Tag: Wolf-Ekkehard Lönnig
Heretic Is Amazon’s #1 New Book on Evolution; Distinguished Scientists Endorse
What happens when an up-and-coming European bioscientist flips from Darwin disciple to Darwin defector, builds a highly successful scientific career, and then writes a book about it?
No, Your Dog Is Not a Barking Exemplar of Macroevolution
They are yet another evolutionary icon that Jonathan Wells, perhaps in his next book, could handily leash and take for a walk.
Zombie Science: “The Story’s Got to Be True, No Matter What”
Of all the new icons that Jonathan Wells discusses, including cancer, the appendix, and walking whales, my sentimental favorite must be the human tail.
Peer-Reviewed Research Paper on Plant Biology Favorably Cites Intelligent Design and Challenges Darwinian Evolution
A new original research paper on mutagenesis comprising 240,000 plants in the journal Floriculture and Ornamental Biotechnology favorably cites to “intelligent design proponents,” including Michael Behe, William Dembski, Jonathan Wells, and Stephen Meyer, as advocating one of various legitimate “scientific theories on the origin of species.” The paper was authored by Wolf-Ekkehard Lönnig, a recently retired biologist from the Planck Institute for Plant Breeding Research in Germany who investigates the origin of certain features of flowering plants, or angiosperms. Citing to skeptics of neo-Darwinism such as Behe and “the almost 900 scientists of the Scientific Dissent from Darwinism,” the paper notes that: Many of these researchers also raise the question (among others), why — even after inducing literally billions of Read More ›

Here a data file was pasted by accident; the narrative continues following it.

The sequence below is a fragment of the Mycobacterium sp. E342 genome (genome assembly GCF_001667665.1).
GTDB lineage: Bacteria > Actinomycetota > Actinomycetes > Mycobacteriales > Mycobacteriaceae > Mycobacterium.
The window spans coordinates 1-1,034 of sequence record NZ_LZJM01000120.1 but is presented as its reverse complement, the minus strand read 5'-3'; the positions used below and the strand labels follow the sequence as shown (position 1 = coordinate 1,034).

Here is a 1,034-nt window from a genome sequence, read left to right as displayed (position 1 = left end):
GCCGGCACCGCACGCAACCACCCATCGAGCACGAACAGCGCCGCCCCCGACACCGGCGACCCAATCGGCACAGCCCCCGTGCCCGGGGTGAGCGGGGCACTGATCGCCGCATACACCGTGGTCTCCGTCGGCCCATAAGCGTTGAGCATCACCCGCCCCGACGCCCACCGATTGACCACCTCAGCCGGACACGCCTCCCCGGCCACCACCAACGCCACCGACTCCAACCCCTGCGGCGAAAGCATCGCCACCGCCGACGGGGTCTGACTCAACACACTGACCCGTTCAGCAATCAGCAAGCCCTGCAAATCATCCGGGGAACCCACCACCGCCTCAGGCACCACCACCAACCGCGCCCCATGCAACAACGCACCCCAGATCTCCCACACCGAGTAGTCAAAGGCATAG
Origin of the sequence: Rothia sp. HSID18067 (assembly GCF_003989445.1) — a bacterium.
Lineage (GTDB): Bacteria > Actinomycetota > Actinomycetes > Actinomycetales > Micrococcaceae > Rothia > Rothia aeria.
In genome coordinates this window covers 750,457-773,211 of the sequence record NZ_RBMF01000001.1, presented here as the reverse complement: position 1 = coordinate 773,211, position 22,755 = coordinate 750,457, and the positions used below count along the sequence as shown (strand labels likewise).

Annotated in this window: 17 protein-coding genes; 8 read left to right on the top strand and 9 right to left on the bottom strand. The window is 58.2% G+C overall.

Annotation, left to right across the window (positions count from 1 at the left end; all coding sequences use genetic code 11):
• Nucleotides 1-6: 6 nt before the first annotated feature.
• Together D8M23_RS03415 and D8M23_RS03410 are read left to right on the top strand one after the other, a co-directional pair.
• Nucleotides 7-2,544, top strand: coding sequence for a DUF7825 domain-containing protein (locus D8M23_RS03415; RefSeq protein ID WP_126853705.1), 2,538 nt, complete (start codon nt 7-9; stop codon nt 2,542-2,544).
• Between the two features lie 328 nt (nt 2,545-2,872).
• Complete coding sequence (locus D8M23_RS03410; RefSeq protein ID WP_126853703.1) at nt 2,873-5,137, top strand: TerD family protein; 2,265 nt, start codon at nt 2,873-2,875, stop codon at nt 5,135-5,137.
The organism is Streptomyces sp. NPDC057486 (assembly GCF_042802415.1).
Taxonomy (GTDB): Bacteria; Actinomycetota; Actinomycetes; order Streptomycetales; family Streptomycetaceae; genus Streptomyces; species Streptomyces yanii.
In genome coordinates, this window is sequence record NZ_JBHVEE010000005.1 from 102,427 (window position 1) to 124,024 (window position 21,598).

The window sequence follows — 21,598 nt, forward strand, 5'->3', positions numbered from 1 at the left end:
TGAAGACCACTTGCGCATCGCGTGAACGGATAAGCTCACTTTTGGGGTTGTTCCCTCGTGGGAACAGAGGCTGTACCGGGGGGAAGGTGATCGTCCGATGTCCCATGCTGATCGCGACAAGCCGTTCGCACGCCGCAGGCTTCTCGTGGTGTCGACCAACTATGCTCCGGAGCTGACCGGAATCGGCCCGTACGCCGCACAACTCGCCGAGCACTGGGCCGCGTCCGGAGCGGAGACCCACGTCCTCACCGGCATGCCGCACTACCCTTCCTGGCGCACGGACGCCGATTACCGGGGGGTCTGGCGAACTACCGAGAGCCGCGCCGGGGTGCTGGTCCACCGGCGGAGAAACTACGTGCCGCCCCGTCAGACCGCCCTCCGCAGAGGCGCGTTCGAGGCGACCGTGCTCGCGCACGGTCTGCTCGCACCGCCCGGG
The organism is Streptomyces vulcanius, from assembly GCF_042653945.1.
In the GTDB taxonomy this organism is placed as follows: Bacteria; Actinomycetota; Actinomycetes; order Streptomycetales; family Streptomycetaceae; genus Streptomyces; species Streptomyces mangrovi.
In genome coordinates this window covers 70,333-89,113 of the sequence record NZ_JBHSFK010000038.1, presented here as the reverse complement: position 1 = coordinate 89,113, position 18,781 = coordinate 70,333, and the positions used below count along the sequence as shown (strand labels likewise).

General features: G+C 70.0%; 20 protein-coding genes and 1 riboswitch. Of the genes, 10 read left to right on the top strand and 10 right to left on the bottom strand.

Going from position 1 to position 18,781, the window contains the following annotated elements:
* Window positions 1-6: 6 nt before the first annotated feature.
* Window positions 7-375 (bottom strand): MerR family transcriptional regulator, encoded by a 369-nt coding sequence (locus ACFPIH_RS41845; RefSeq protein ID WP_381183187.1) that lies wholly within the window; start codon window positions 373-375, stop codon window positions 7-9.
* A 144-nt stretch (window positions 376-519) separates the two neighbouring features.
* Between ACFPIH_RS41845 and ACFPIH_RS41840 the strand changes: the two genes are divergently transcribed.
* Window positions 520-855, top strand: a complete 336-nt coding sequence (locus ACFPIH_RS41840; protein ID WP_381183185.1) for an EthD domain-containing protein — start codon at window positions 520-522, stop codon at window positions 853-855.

Wolf-Ekkehard Lönnig: Under Neo-Darwinism, the Recurrent Laryngeal Nerve Must Have a Rational Design
In his book Why Evolution is True, evolutionary biologist Jerry Coyne claims that “Imperfect design is the mark of evolution; in fact it’s precisely what we expect from evolution.” (p. 81) He makes this prediction because “[n]ew parts don’t evolve from old ones, and we have to work well with the parts that have already evolved. Because of this, we should expect compromises: some features that work pretty well, but some not as well as they might, or some features–like the kiwi wing–that don’t work at all, but are evolutionary leftovers.” (p. 81) Thus according to Coyne, evolution predicts that some features will work well, some will work not-so-well, and some will work not at all. This is not exactly Read More ›